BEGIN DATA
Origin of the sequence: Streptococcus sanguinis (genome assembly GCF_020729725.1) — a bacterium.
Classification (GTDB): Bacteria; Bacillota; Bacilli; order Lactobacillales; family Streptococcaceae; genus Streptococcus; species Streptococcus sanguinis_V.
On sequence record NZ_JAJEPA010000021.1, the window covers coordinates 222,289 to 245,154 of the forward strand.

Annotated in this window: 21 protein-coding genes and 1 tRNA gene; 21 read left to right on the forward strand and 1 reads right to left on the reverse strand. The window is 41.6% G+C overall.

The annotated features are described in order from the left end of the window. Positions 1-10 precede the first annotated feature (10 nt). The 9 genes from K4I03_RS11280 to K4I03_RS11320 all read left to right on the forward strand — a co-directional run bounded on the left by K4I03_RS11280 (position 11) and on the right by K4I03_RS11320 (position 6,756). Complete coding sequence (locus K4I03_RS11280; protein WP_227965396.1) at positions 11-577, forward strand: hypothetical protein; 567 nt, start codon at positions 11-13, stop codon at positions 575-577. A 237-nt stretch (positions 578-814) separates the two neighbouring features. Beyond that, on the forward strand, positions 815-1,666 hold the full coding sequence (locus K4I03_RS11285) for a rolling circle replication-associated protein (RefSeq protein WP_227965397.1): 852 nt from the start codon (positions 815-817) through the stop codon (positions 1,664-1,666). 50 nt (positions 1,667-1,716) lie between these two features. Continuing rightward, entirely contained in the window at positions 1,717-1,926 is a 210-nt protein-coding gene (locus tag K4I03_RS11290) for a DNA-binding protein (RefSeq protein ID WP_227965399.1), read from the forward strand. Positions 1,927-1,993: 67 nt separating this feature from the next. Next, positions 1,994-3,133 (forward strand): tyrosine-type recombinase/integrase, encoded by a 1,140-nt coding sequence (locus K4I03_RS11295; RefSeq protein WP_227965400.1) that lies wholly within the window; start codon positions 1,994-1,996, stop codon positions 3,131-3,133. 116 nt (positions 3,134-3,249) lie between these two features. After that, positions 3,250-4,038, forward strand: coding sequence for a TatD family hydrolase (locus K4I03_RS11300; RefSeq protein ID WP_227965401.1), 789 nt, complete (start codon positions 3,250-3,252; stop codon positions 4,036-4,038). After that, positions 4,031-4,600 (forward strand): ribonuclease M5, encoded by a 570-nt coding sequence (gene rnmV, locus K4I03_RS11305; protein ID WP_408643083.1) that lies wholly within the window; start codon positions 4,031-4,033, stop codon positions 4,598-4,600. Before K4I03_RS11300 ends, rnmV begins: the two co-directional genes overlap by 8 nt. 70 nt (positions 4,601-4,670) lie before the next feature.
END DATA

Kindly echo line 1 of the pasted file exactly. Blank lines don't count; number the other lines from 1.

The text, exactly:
Origin of the sequence: Streptococcus sanguinis (genome assembly GCF_020729725.1) — a bacterium.